|Subject: IPS: Indonesia Draws Criticism for Attack
Date: Fri, 02 Jul 1999 09:11:10 +0000
From: "John M. Miller" <firstname.lastname@example.org>
POLITICS-EAST TIMOR: Indonesia Draws Criticism for Attack on UN
By Farhan Haq UNITED NATIONS, Jun 29 (IPS) - Indonesia faced sharp criticism for a Tuesday morning attack on a UN office in East Timor, in the strongest sign yet that plans for an August referendum on East Timor's self-determination may be in danger.
UN officials, including Secretary-General Kofi Annan and the 15- nation Security Council, quickly condemned the attack, reportedly by pro-Indonesia paramilitaries, on the regional office in Maliana of the UN Mission in East Timor (UNAMET).
Annan held the Indonesian government ''accountable for allowing such an attack to occur, and deems any assault on UNAMET personnel or property completely unacceptable,'' said UN spokesman Fred Eckhard on Tuesday.
Annan and the Security Council - which expressed its concern on East Timor's security situation in a Tuesday statement - both demanded a thorough investigation of the incident.
Eckhard said that approximately 100 people, believed to be ''pro-integration militia members,'' threw rocks at the UNAMET office in Maliana, seriously injuring about a dozen people, including a UN election officer from South Africa. The office itself was damaged, UN officials added.
''The indications are that this was not a spontaneous event,'' argued Ian Martin, the UN special envoy in East Timor, in a press conference in Dili.
''Indeed, the large size of rocks thrown at our office suggest it wasn't spontaneous,'' Martin said. ''There had also been indications that such action would be taken, which we reported to the police beforehand.''
He added that the attack was ''certainly a shock,'' although he noted that ''we have had a number of threats against UNAMET.''
For UN officials, the Maliana attack signalled an ominous rise in hostilities between UNAMET and East Timorese militia groups which favour a continuation of Indonesia's 23-year occupation of the former Portuguese colony.
In recent days, Martin noted, some groups have accused the United Nations of lacking neutrality in the East Timor conflict and favouring the side which supports the territory's independence. The United Nations has denied such accusations.
Still, as violence by the pro-Indonesia militias continues, some UN officials are worried that the vote on East Timor's status - which already has been delayed by two weeks from its initial scheduled date of Aug. 8 - could be in peril.
Martin called for Jakarta to provide additional security to all UN offices, and said UNAMET is ''reviewing whether any further restrictions on our activity may be necessary as a result of this.''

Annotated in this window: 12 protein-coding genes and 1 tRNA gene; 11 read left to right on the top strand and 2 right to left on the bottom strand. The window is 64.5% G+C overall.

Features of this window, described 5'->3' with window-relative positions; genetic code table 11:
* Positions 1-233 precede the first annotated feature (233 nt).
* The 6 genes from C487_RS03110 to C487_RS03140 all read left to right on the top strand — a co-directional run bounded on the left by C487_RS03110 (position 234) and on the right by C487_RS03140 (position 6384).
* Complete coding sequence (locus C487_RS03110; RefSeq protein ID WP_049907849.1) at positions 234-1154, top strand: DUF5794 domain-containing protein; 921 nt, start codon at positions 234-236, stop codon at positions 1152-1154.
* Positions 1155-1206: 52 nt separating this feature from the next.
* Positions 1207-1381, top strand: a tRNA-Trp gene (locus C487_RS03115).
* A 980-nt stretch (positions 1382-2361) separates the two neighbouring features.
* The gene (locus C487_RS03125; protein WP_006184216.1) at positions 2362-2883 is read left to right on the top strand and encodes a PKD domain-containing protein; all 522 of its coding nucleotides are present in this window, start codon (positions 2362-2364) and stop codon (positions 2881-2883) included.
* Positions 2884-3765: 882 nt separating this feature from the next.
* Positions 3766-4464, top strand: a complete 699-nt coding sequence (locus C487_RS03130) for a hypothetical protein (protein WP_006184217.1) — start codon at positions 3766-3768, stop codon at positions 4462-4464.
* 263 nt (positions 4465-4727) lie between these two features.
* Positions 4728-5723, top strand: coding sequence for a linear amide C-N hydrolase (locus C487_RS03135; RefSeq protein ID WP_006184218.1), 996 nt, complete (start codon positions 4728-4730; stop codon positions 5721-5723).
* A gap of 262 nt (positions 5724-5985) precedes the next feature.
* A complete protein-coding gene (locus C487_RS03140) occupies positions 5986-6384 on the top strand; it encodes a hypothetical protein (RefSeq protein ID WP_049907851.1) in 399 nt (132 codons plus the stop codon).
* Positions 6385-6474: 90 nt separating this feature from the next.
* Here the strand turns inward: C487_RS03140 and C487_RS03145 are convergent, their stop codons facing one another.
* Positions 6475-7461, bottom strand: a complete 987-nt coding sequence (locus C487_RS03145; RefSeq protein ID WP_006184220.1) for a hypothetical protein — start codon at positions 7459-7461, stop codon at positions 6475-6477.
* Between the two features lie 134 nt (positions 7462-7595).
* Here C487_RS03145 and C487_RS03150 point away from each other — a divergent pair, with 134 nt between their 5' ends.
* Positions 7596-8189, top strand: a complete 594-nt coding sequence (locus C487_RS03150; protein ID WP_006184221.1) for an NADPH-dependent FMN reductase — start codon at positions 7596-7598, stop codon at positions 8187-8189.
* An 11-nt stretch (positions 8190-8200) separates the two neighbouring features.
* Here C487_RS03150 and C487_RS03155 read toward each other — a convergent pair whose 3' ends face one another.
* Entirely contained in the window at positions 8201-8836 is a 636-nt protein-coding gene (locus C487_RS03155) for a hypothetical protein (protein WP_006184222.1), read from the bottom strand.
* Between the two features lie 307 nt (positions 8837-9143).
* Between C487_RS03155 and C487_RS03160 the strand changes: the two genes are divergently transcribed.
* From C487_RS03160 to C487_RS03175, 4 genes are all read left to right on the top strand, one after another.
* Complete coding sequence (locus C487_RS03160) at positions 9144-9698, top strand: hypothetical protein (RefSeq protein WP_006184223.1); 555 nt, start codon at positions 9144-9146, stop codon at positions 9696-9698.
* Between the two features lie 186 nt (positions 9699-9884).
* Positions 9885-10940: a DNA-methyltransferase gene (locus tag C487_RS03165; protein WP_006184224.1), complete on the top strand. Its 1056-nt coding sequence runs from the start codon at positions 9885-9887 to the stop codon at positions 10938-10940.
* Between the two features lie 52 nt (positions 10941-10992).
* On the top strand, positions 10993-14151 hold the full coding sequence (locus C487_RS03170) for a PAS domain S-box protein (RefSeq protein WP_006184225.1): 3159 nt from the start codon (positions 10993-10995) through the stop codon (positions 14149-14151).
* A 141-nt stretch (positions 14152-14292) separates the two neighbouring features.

Annan, meanwhile, emphasised that ''such actions of provocation and vandalism will not deter UNAMET from fulfilling its obligations,'' Eckhard said.
Yet the violence directed against the UN staffers represents a worsening of the climate, in which dozens of pro-independence Timorese have been harassed and killed by the militias in recent months. (In one recent report, Amnesty International cited at least 34 cases of what it deemed to be executions of independence supporters by the militias.)
UN officials had hoped that the deployment of some 900 UN officers - including some 270 unarmed police - by next month would calm the situation enough for the vote to be held by late August. But despite an easing in the East Timorese capital, Dili, the Tuesday attack shows that tensions remain high.
Security Council President Baboucarr-Blaise Ismaila Jagne of Gambia voiced the body's concern that ''militias and other armed groups have carried out acts of violence against the local population and exercise an intimidating influence over them.''
The unity of the Council's 15 member states came after several days in which some nations sitting on the Council, including Malaysia and Bahrain, had pushed for softer language about the violence, sources told IPS. But the attack on Maliana stepped up pressure for the Council to weigh in against the pro-Indonesia groups, the sources added.
The UN preparations for voting began after a May 5 agreement between Indonesia and Portugal, East Timor's former colonial power, which would allow East Timorese above the age of 17 to opt for either autonomy under Indonesian rule or independence.
Yet the violence directed against the pro-independence movement has led some UN officials to worry that Jakarta is still unwilling to allow a ''free and fair'' vote in which it could lose the island state, which it invaded in 1975 and annexed the following year.
Meanwhile, logistical delays have stalled the arrival of UNAMET, which is now expected to complete its deployment by Jul. 10.
The Security Council urged UNAMET to proceed with its deployment and warned that all sides must allow ''complete freedom of movement for UNAMET within East Timor in order to carry out its tasks.'' (end/ips/fah/99)